Proposed bill would hurt events in Oklahoma, Chamber's Roy Williams says

Thursday, May 7, 2015

Oklahoma proposed bill would prevent businesses from banning guns at certain events

By Rick Green
The Oklahoman

Businesses would lose the ability to ban guns at events held at parks, recreational areas and fairgrounds under a bill that has passed the Oklahoma Legislature and is pending before Gov. Mary Fallin.

The measure would imperil national shows, athletic competitions and concerts that pump hundreds millions of dollars into the economy, said Roy Williams, president and chief executive officer of the Greater Oklahoma City Chamber. Businesses that run these events often contractually require that guns be banned.

“It could literally kill dozens, dozens and dozens of regional and national events,” said Williams, who is urging the governor to veto it.

The governor is still considering the legislation.

Rep. Kevin Calvey, one of the authors of Senate Bill 41, said the measure simply seeks to prevent cities from getting around existing gun laws.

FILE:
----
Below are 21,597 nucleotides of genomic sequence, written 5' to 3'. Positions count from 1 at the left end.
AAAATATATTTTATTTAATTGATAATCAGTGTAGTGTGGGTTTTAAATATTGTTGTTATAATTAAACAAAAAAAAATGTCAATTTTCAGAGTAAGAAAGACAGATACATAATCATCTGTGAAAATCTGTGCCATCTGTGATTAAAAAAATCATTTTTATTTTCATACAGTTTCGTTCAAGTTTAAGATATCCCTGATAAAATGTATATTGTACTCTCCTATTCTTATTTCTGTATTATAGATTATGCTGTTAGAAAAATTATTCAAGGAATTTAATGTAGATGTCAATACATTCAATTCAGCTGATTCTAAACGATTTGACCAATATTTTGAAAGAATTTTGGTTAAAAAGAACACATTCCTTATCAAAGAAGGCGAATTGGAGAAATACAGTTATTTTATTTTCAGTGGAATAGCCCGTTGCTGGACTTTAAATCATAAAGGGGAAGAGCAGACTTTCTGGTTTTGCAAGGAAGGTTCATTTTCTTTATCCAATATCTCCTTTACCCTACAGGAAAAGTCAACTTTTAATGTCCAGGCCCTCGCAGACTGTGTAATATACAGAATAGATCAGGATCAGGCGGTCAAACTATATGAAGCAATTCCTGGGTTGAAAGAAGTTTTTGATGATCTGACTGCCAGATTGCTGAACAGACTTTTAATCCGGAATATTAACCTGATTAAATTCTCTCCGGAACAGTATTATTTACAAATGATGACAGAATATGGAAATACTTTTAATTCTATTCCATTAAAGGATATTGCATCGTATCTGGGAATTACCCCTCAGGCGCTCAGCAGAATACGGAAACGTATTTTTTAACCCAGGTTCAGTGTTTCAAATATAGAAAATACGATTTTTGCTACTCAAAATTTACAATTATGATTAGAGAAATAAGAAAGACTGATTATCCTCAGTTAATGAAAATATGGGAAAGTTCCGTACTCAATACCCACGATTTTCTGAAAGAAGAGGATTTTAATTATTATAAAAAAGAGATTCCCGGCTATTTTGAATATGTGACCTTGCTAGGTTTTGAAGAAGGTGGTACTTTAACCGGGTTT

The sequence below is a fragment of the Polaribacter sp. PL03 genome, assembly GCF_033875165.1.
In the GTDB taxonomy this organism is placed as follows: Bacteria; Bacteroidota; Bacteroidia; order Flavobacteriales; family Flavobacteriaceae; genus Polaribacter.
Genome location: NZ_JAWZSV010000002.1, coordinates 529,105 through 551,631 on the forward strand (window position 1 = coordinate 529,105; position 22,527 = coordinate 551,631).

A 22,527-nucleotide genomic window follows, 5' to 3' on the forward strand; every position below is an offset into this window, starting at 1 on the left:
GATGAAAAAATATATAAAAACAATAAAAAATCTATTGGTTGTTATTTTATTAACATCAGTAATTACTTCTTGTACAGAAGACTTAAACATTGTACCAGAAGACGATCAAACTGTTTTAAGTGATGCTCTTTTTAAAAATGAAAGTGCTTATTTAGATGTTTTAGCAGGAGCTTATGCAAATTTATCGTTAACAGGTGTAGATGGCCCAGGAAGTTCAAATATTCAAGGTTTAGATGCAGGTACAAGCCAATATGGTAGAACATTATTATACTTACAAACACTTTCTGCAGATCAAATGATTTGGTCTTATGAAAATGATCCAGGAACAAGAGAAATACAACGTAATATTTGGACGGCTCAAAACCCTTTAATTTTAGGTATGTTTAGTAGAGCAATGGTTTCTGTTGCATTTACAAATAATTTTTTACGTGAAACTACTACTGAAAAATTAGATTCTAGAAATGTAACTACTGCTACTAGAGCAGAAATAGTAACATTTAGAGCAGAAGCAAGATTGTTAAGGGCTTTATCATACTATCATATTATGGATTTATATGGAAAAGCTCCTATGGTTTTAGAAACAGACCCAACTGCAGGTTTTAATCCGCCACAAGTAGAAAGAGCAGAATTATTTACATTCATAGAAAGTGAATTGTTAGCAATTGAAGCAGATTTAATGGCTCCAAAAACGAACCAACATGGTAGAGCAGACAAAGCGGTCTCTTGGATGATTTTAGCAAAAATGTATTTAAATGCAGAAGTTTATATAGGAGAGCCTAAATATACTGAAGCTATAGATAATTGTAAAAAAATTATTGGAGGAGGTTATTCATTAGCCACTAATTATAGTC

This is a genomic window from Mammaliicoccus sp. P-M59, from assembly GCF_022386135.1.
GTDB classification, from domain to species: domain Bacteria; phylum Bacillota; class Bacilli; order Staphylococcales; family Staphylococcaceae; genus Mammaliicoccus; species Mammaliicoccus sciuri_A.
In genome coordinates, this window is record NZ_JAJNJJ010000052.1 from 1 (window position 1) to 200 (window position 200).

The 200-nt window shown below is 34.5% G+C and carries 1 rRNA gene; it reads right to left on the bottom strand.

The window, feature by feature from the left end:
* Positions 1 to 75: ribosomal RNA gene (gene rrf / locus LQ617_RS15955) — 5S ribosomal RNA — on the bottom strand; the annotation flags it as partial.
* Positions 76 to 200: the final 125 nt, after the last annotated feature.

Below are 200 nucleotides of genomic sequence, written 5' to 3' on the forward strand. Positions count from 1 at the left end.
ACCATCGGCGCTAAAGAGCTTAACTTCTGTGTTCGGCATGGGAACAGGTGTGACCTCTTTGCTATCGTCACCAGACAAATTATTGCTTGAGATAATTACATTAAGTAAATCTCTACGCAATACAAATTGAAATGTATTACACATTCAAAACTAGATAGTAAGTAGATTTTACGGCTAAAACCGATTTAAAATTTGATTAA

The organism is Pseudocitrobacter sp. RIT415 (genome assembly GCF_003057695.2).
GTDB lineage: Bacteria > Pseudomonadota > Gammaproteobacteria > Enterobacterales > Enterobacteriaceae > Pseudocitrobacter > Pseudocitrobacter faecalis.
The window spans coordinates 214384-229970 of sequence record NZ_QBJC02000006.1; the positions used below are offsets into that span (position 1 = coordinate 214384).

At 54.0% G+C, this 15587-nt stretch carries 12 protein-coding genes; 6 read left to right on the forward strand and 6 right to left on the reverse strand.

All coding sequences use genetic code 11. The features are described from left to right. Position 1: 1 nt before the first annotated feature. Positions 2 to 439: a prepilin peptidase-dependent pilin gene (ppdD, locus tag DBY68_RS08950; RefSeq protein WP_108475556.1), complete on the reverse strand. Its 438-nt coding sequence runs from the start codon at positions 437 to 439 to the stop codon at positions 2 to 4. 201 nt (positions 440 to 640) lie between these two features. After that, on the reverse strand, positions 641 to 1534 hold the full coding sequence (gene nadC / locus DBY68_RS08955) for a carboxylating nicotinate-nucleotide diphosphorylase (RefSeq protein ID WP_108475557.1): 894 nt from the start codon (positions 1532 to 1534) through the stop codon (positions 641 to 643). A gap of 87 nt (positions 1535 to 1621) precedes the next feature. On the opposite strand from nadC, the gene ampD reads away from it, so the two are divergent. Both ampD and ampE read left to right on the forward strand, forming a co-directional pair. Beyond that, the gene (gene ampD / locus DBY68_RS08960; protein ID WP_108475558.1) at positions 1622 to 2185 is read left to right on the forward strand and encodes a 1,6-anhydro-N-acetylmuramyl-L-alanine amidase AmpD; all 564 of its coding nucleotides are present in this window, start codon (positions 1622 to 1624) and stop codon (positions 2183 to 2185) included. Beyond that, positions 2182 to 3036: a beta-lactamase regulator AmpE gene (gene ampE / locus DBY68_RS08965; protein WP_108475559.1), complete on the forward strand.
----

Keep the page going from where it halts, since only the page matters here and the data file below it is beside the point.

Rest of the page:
“A city could effectively get around the law allowing the carry of guns simply by declaring an area to be a parade or a festival and claiming then that the person who holds the permit is the private property owner and they would have the right to ban concealed carry,” said Calvey, R-Oklahoma City.

“This is a measure that seeks to prevent an end-run around laws that protect our Second Amendment rights.”

The bill passed the Senate, 39-7, on Monday. It passed the House, 88-4, on April 22.

Sen. John Sparks, D-Norman, said the bill is worded so broadly that it could affect ballparks and indoor facilities that could be construed as recreational areas.

“Certain entities will no longer do business here,” he said. “Good, bad or otherwise, that’s the reality.”

He said NCAA events, Oklahoma River events, concerts held at the Chesapeake Arena, some prep playoff events and art shows all could be in danger.

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